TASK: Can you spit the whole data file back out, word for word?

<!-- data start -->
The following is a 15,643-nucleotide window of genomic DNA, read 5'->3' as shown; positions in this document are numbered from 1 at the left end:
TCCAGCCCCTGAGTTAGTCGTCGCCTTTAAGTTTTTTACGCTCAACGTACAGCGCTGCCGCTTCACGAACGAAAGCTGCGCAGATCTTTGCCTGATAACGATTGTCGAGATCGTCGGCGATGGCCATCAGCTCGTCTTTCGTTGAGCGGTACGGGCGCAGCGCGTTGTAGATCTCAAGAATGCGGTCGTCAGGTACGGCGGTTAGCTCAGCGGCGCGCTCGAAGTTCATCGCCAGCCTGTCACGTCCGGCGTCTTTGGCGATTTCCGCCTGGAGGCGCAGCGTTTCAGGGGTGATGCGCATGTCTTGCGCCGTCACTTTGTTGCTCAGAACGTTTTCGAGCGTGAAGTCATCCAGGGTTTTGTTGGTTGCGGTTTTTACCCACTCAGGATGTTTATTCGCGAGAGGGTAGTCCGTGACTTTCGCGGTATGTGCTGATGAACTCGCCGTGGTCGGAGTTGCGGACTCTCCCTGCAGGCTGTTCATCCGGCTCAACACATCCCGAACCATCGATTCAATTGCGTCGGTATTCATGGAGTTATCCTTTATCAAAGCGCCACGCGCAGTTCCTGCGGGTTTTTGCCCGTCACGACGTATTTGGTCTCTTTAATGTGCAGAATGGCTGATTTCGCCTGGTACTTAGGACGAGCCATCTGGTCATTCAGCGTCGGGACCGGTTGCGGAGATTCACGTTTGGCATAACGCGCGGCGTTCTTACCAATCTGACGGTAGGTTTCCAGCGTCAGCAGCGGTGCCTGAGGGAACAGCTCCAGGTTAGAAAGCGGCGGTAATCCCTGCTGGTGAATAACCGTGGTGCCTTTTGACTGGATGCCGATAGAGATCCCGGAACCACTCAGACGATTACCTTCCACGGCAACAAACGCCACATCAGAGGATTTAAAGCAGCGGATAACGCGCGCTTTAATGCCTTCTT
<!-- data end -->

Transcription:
The following is a 15,643-nucleotide window of genomic DNA, read 5'->3' as shown; positions in this document are numbered from 1 at the left end:
TCCAGCCCCTGAGTTAGTCGTCGCCTTTAAGTTTTTTACGCTCAACGTACAGCGCTGCCGCTTCACGAACGAAAGCTGCGCAGATCTTTGCCTGATAACGATTGTCGAGATCGTCGGCGATGGCCATCAGCTCGTCTTTCGTTGAGCGGTACGGGCGCAGCGCGTTGTAGATCTCAAGAATGCGGTCGTCAGGTACGGCGGTTAGCTCAGCGGCGCGCTCGAAGTTCATCGCCAGCCTGTCACGTCCGGCGTCTTTGGCGATTTCCGCCTGGAGGCGCAGCGTTTCAGGGGTGATGCGCATGTCTTGCGCCGTCACTTTGTTGCTCAGAACGTTTTCGAGCGTGAAGTCATCCAGGGTTTTGTTGGTTGCGGTTTTTACCCACTCAGGATGTTTATTCGCGAGAGGGTAGTCCGTGACTTTCGCGGTATGTGCTGATGAACTCGCCGTGGTCGGAGTTGCGGACTCTCCCTGCAGGCTGTTCATCCGGCTCAACACATCCCGAACCATCGATTCAATTGCGTCGGTATTCATGGAGTTATCCTTTATCAAAGCGCCACGCGCAGTTCCTGCGGGTTTTTGCCCGTCACGACGTATTTGGTCTCTTTAATGTGCAGAATGGCTGATTTCGCCTGGTACTTAGGACGAGCCATCTGGTCATTCAGCGTCGGGACCGGTTGCGGAGATTCACGTTTGGCATAACGCGCGGCGTTCTTACCAATCTGACGGTAGGTTTCCAGCGTCAGCAGCGGTGCCTGAGGGAACAGCTCCAGGTTAGAAAGCGGCGGTAATCCCTGCTGGTGAATAACCGTGGTGCCTTTTGACTGGATGCCGATAGAGATCCCGGAACCACTCAGACGATTACCTTCCACGGCAACAAACGCCACATCAGAGGATTTAAAGCAGCGGATAACGCGCGCTTTAATGCCTTCTT